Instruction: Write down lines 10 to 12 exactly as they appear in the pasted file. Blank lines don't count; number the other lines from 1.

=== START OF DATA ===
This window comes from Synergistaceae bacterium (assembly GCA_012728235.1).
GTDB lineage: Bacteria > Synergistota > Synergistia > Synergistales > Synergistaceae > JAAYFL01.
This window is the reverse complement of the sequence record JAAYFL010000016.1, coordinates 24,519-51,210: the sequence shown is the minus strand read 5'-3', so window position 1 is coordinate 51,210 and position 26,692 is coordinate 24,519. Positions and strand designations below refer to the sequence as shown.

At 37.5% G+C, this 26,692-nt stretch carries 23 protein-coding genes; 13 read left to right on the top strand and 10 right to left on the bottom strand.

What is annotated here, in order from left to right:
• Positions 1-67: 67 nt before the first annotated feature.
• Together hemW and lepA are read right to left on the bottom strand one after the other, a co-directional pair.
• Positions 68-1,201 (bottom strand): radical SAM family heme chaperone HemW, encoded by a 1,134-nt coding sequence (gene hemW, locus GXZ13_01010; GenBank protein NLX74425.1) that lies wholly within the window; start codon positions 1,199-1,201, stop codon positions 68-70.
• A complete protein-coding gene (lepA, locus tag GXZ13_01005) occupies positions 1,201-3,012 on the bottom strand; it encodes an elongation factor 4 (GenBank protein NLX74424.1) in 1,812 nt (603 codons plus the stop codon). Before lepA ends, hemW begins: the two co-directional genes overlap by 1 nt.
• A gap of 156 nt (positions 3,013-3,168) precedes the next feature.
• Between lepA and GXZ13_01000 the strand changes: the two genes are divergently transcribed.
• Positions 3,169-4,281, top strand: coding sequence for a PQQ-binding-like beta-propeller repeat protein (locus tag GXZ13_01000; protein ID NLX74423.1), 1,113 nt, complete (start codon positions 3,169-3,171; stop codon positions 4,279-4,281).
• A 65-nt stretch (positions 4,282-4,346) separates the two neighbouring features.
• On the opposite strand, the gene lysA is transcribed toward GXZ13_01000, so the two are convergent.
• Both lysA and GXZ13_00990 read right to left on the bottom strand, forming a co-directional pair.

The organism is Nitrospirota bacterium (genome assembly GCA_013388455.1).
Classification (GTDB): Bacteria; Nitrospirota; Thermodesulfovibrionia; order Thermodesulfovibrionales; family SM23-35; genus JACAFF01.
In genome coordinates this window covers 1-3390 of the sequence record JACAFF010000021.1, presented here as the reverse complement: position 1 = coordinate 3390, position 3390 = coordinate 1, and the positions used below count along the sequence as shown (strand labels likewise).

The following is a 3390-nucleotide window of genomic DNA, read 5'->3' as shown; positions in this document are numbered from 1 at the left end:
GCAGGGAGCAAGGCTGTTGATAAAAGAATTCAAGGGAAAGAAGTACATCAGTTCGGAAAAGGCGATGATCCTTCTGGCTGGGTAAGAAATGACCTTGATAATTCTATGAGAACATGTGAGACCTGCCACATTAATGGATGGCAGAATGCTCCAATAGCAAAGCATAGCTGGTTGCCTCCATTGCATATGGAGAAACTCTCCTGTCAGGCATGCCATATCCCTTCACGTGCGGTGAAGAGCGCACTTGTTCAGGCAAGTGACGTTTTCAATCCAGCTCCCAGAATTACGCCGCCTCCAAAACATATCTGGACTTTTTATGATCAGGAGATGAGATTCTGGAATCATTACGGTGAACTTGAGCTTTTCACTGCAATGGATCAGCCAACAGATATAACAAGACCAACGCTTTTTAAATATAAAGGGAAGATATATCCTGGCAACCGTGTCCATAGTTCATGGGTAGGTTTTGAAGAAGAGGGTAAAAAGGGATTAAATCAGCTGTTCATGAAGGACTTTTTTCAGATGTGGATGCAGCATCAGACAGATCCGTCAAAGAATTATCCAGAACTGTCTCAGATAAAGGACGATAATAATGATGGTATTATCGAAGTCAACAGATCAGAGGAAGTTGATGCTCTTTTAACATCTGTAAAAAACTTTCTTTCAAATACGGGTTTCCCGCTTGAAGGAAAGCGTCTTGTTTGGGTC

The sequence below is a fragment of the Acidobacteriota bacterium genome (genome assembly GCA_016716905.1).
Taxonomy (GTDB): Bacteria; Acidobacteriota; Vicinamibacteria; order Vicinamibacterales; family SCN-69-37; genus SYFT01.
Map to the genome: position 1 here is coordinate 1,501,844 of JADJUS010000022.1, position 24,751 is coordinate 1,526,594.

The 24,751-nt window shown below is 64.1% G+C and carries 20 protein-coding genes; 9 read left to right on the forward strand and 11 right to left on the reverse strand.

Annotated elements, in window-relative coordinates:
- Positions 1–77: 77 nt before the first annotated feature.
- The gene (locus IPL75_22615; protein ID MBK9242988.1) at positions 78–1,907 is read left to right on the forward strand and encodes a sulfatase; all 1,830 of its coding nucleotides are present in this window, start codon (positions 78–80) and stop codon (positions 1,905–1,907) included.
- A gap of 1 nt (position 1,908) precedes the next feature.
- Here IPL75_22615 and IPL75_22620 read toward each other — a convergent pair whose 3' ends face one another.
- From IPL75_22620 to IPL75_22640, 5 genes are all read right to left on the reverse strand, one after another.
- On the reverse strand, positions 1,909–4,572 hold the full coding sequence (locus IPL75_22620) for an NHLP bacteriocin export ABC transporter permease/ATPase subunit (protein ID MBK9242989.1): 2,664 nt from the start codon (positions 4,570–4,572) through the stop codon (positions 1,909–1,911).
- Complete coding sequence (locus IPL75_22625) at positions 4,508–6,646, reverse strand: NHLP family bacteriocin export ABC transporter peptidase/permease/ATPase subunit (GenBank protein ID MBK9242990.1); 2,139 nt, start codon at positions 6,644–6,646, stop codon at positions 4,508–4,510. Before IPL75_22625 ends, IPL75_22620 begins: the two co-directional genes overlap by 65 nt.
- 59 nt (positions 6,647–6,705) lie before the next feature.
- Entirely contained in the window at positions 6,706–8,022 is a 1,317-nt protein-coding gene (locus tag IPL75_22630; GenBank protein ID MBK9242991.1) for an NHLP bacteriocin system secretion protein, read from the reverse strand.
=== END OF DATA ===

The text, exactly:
• A gap of 156 nt (positions 3,013-3,168) precedes the next feature.
• Between lepA and GXZ13_01000 the strand changes: the two genes are divergently transcribed.
• Positions 3,169-4,281, top strand: coding sequence for a PQQ-binding-like beta-propeller repeat protein (locus tag GXZ13_01000; protein ID NLX74423.1), 1,113 nt, complete (start codon positions 3,169-3,171; stop codon positions 4,279-4,281).